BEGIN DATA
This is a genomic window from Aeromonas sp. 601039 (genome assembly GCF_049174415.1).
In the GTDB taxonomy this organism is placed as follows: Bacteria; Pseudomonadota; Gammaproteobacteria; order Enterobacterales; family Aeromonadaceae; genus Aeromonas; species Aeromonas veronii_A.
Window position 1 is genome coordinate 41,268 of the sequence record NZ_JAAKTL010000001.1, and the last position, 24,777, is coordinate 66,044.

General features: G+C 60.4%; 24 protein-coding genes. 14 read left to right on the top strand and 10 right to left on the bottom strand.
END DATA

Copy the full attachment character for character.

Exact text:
This is a genomic window from Aeromonas sp. 601039 (genome assembly GCF_049174415.1).
In the GTDB taxonomy this organism is placed as follows: Bacteria; Pseudomonadota; Gammaproteobacteria; order Enterobacterales; family Aeromonadaceae; genus Aeromonas; species Aeromonas veronii_A.
Window position 1 is genome coordinate 41,268 of the sequence record NZ_JAAKTL010000001.1, and the last position, 24,777, is coordinate 66,044.

General features: G+C 60.4%; 24 protein-coding genes. 14 read left to right on the top strand and 10 right to left on the bottom strand.